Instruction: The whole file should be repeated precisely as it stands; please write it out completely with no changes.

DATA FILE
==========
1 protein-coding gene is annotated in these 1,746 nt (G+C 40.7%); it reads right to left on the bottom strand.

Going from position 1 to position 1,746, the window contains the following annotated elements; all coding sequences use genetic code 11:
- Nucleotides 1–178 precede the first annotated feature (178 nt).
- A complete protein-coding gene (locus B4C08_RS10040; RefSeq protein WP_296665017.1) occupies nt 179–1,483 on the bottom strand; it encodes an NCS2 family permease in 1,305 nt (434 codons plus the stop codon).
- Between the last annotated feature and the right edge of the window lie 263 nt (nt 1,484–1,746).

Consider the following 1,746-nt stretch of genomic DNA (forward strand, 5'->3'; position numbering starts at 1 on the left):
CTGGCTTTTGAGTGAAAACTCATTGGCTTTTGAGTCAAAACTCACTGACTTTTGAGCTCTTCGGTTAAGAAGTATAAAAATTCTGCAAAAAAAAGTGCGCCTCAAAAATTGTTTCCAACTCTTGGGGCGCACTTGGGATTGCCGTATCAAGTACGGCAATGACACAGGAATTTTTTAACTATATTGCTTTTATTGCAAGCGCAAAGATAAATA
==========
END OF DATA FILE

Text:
1 protein-coding gene is annotated in these 1,746 nt (G+C 40.7%); it reads right to left on the bottom strand.

Going from position 1 to position 1,746, the window contains the following annotated elements; all coding sequences use genetic code 11:
- Nucleotides 1–178 precede the first annotated feature (178 nt).
- A complete protein-coding gene (locus B4C08_RS10040; RefSeq protein WP_296665017.1) occupies nt 179–1,483 on the bottom strand; it encodes an NCS2 family permease in 1,305 nt (434 codons plus the stop codon).
- Between the last annotated feature and the right edge of the window lie 263 nt (nt 1,484–1,746).

Consider the following 1,746-nt stretch of genomic DNA (forward strand, 5'->3'; position numbering starts at 1 on the left):
CTGGCTTTTGAGTGAAAACTCATTGGCTTTTGAGTCAAAACTCACTGACTTTTGAGCTCTTCGGTTAAGAAGTATAAAAATTCTGCAAAAAAAAGTGCGCCTCAAAAATTGTTTCCAACTCTTGGGGCGCACTTGGGATTGCCGTATCAAGTACGGCAATGACACAGGAATTTTTTAACTATATTGCTTTTATTGCAAGCGCAAAGATAAATA